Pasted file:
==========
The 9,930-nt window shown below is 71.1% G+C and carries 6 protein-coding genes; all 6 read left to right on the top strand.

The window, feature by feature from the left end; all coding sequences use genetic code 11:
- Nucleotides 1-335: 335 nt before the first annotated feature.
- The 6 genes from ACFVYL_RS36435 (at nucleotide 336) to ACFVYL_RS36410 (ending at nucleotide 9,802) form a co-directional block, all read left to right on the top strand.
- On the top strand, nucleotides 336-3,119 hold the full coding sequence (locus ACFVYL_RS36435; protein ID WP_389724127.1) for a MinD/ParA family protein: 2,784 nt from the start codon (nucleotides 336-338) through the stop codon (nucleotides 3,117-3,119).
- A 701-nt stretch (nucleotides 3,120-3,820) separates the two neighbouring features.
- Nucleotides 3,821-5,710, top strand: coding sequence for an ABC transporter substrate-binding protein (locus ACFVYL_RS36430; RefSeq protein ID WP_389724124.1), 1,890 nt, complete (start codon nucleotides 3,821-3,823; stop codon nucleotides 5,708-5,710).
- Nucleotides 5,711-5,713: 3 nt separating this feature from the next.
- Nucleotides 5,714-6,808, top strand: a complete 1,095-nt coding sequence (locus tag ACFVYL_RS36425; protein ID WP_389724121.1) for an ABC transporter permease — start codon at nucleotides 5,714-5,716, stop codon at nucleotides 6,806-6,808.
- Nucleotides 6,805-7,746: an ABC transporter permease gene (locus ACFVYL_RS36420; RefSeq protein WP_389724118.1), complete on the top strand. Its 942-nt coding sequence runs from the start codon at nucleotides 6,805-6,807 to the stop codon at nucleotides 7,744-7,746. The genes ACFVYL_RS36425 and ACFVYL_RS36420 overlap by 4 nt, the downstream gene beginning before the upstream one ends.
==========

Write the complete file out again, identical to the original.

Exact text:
The 9,930-nt window shown below is 71.1% G+C and carries 6 protein-coding genes; all 6 read left to right on the top strand.

The window, feature by feature from the left end; all coding sequences use genetic code 11:
- Nucleotides 1-335: 335 nt before the first annotated feature.
- The 6 genes from ACFVYL_RS36435 (at nucleotide 336) to ACFVYL_RS36410 (ending at nucleotide 9,802) form a co-directional block, all read left to right on the top strand.
- On the top strand, nucleotides 336-3,119 hold the full coding sequence (locus ACFVYL_RS36435; protein ID WP_389724127.1) for a MinD/ParA family protein: 2,784 nt from the start codon (nucleotides 336-338) through the stop codon (nucleotides 3,117-3,119).
- A 701-nt stretch (nucleotides 3,120-3,820) separates the two neighbouring features.
- Nucleotides 3,821-5,710, top strand: coding sequence for an ABC transporter substrate-binding protein (locus ACFVYL_RS36430; RefSeq protein ID WP_389724124.1), 1,890 nt, complete (start codon nucleotides 3,821-3,823; stop codon nucleotides 5,708-5,710).
- Nucleotides 5,711-5,713: 3 nt separating this feature from the next.
- Nucleotides 5,714-6,808, top strand: a complete 1,095-nt coding sequence (locus tag ACFVYL_RS36425; protein ID WP_389724121.1) for an ABC transporter permease — start codon at nucleotides 5,714-5,716, stop codon at nucleotides 6,806-6,808.
- Nucleotides 6,805-7,746: an ABC transporter permease gene (locus ACFVYL_RS36420; RefSeq protein WP_389724118.1), complete on the top strand. Its 942-nt coding sequence runs from the start codon at nucleotides 6,805-6,807 to the stop codon at nucleotides 7,744-7,746. The genes ACFVYL_RS36425 and ACFVYL_RS36420 overlap by 4 nt, the downstream gene beginning before the upstream one ends.